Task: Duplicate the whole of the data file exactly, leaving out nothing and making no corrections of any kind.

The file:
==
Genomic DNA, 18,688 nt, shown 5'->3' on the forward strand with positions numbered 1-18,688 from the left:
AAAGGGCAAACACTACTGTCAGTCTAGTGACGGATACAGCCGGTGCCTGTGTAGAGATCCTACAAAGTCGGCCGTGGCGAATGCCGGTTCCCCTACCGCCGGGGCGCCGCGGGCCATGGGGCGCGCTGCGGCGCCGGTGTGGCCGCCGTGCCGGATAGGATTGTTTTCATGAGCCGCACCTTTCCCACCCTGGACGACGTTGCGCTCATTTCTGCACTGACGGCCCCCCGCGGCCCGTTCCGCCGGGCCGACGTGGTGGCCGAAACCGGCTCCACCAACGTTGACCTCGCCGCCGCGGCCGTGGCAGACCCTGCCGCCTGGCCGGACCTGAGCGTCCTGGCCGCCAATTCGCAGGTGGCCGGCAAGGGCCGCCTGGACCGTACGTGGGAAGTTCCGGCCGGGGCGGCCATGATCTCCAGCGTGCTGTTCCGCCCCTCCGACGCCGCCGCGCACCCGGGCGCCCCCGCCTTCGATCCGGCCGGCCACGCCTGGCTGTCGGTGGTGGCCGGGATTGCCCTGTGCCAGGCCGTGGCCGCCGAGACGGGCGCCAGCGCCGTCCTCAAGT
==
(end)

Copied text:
Genomic DNA, 18,688 nt, shown 5'->3' on the forward strand with positions numbered 1-18,688 from the left:
AAAGGGCAAACACTACTGTCAGTCTAGTGACGGATACAGCCGGTGCCTGTGTAGAGATCCTACAAAGTCGGCCGTGGCGAATGCCGGTTCCCCTACCGCCGGGGCGCCGCGGGCCATGGGGCGCGCTGCGGCGCCGGTGTGGCCGCCGTGCCGGATAGGATTGTTTTCATGAGCCGCACCTTTCCCACCCTGGACGACGTTGCGCTCATTTCTGCACTGACGGCCCCCCGCGGCCCGTTCCGCCGGGCCGACGTGGTGGCCGAAACCGGCTCCACCAACGTTGACCTCGCCGCCGCGGCCGTGGCAGACCCTGCCGCCTGGCCGGACCTGAGCGTCCTGGCCGCCAATTCGCAGGTGGCCGGCAAGGGCCGCCTGGACCGTACGTGGGAAGTTCCGGCCGGGGCGGCCATGATCTCCAGCGTGCTGTTCCGCCCCTCCGACGCCGCCGCGCACCCGGGCGCCCCCGCCTTCGATCCGGCCGGCCACGCCTGGCTGTCGGTGGTGGCCGGGATTGCCCTGTGCCAGGCCGTGGCCGCCGAGACGGGCGCCAGCGCCGTCCTCAAGT